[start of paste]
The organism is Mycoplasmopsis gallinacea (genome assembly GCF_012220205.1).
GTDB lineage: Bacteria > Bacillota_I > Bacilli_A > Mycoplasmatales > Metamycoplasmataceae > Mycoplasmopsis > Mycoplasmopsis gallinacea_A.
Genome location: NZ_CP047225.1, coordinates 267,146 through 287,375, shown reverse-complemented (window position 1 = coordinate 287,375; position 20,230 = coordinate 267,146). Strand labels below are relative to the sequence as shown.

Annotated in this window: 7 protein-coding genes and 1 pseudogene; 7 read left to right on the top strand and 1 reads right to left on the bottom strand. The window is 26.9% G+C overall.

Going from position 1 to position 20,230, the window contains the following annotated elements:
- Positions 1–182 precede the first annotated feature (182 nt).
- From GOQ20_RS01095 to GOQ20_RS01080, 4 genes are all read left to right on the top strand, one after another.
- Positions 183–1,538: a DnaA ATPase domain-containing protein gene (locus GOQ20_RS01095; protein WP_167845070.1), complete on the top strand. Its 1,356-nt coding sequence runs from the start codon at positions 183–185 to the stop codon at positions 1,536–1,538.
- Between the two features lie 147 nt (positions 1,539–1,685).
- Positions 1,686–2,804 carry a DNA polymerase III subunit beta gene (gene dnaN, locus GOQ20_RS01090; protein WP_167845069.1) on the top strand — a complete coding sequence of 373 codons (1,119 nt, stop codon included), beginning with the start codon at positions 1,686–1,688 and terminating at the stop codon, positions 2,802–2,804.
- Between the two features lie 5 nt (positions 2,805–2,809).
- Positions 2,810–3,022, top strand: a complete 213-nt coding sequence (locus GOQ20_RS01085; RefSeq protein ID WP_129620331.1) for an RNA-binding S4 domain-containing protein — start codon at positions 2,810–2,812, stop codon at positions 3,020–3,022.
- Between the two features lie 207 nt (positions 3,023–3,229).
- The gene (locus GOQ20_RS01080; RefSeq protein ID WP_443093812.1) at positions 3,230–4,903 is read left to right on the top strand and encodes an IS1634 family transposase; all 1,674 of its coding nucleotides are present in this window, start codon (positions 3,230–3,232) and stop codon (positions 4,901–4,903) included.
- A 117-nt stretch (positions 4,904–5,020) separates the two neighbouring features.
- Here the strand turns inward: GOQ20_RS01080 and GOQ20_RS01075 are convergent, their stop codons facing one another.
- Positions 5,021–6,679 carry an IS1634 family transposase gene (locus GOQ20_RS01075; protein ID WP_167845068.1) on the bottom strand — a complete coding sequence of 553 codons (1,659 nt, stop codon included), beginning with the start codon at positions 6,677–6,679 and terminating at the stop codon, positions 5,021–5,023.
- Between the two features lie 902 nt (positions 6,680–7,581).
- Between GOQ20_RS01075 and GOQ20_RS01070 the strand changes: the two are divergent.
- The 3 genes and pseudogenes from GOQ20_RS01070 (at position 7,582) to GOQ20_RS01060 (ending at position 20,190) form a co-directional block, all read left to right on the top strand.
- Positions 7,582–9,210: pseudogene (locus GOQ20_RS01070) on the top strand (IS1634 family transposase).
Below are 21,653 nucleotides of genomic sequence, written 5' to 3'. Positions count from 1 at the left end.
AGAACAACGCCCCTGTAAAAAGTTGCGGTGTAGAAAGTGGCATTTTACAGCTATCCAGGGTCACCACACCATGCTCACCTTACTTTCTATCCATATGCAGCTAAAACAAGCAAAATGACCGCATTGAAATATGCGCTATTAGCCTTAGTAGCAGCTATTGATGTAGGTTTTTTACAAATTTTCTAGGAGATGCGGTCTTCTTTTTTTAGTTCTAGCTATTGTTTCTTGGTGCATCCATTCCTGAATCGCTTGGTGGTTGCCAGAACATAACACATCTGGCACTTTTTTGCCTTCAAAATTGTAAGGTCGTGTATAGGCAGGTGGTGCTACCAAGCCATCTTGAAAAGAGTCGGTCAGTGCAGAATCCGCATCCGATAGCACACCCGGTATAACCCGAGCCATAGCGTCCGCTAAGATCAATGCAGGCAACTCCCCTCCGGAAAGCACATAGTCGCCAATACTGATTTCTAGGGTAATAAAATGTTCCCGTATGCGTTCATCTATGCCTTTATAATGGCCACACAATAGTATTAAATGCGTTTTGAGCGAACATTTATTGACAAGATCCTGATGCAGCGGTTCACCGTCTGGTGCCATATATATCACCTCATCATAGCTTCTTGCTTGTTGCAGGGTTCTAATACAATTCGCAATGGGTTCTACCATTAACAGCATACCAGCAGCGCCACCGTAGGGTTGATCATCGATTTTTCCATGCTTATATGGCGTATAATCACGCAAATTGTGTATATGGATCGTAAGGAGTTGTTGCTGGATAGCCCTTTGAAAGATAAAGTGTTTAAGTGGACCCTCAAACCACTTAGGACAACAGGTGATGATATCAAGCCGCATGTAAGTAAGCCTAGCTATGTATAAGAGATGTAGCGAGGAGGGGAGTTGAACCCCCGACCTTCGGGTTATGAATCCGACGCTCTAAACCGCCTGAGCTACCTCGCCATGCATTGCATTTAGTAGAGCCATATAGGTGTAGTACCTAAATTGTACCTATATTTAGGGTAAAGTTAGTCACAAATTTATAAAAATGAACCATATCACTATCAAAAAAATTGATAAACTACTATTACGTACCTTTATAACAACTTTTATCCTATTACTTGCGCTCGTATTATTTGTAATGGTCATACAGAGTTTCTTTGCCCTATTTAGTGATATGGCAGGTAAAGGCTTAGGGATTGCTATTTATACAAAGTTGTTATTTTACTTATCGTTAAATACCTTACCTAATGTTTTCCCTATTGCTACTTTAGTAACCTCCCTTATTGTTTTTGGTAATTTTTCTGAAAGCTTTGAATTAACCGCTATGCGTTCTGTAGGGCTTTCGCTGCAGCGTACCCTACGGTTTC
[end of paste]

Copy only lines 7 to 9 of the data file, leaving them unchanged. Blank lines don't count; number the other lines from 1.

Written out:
- From GOQ20_RS01095 to GOQ20_RS01080, 4 genes are all read left to right on the top strand, one after another.
- Positions 183–1,538: a DnaA ATPase domain-containing protein gene (locus GOQ20_RS01095; protein WP_167845070.1), complete on the top strand. Its 1,356-nt coding sequence runs from the start codon at positions 183–185 to the stop codon at positions 1,536–1,538.
- Between the two features lie 147 nt (positions 1,539–1,685).